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Then, there's a third category of questions where these two approaches fail. In fact, when asked a question of this type, one does not immediately know how to go about proceeding to investigate it, e.g. "What is truth, Is there a God", etc. [...] But apart from its misapplication to scientific matters (such as the shape of the earth), is the moral relativistic approach a useful one, despite its acceptance as an axiom in a lot of universities? Now, that is a long debate.

IMHO, the moral relativistic approach as you describe it constitutes an interesting mental exercise, but not a useful one per se.

If there is absolutely no hint or proof that something exists, how can it be useful to debate it (apart from intellectual masturbation) ?

Let's say we live in "the matrix" and that there is _absolutely_ no way to get out of it or anything that could hint its existence. Given that assumption, what is the point of debating whether it exists or not ? Even if there really was a matrix, how could it be useful for us to know this piece of information ? That knowledge wouldn't serve any purpose as the said matrix wouldn't in any way interfere with our universe and even less with our mere human lives. Of course, if there was any way to escape the matrix or if it would even subtly interact with our universe, that would be another question.

In the same vein, I dislike the concept of "agnosticism". If we had to be agnostic about everything that is not possible to prove (or even partially, through subtle hints) then we'd have to be agnostic about an amount of things only limited by our collective imagination. For instance, we'd have to be agnostic about "the matrix", the fact that our universe is an "atom" inside a much larger universe, that we're all imagining this universe through an induced dream, etc.

On a side note, this is one of the reason I find it more interesting to debate with theists that believe they have evidence for God than agnostics or theists that base their belief on faith.

PS: I'm not trying to discard philosophy and I actually admire this discipline. All I'm saying is that it should not attempt to answer the wrong questions.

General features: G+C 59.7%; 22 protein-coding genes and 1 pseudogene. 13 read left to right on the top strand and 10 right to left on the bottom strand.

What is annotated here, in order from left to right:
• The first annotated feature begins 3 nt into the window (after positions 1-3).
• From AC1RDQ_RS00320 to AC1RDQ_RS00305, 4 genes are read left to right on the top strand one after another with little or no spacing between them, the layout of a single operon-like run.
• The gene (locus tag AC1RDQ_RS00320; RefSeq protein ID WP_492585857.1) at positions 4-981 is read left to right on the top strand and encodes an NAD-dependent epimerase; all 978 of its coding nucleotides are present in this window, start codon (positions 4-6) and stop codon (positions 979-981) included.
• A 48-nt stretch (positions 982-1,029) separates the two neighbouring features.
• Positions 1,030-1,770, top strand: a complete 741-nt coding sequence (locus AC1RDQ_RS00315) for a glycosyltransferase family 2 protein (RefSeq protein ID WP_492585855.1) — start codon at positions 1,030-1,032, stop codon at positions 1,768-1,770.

"Let's say we live in "the matrix" and that there is _absolutely_ no way to get out of it or anything that could hint its existence. Given that assumption, what is the point of debating whether it exists or not ? Even if there really was a matrix, how could it be useful for us to know this piece of information ? That knowledge wouldn't serve any purpose as the said matrix wouldn't in any way interfere with our universe and even less with our mere human lives. Of course, if there was any way to escape the matrix or if it would even subtly interact with our universe, that would be another question."

The standard answer is that all of our naive beliefs about the world would be false. You are not actually sitting on a couch, your simulated body-projection is simulated to be sitting on a simulated couch. The very fact we can't tell whether or not we're in the matrix undermines all our knowledge.

The more insightful answer is that even if we're in the matrix, everything about the physical world is still true, there is just a metaphysical fact we are unaware of--namely, that the universe happens to be a simulation. You're still sitting on a couch, and the couch is still made of atoms, and the atoms are still made of subatomic particles and so forth, but it turns out all the subatomic particles are just data structures in the matrix and we didn't know that before. Nothing is undermined.


I assume this was meant to be a clarification as opposed to a counter-argument because I totally agree with you. My point was that there is absolutely no use in knowing "metaphysical facts" as long as they don't change anything about our knowledge of the physical universe.


Metaphysical facts are fundamentally unknowable anyway--if you could determine them through some type of experiment, they'd be physical facts. There might be some metaphysical facts you can prove by argument, but I doubt it.

You could even argue that metaphysical statements are meaningless, though you run into problems going too far that way as well.


Metaphysical statements are indeed meaningless if you can't determine them through some type of experiment. That being said, the fundamental laws of our universe could also be considered as metaphysical statements since they "describe the physical", the precise definition of "metaphysical". However, those metaphysical statements can be determined through experiments and that's why they're "useful".


@philwelch: I quoted you here http://syskall.com/why-we-should-eradicate-agnosticism-from-..., hope you don't mind. I tried contacting you by e-mail but it didn't work.




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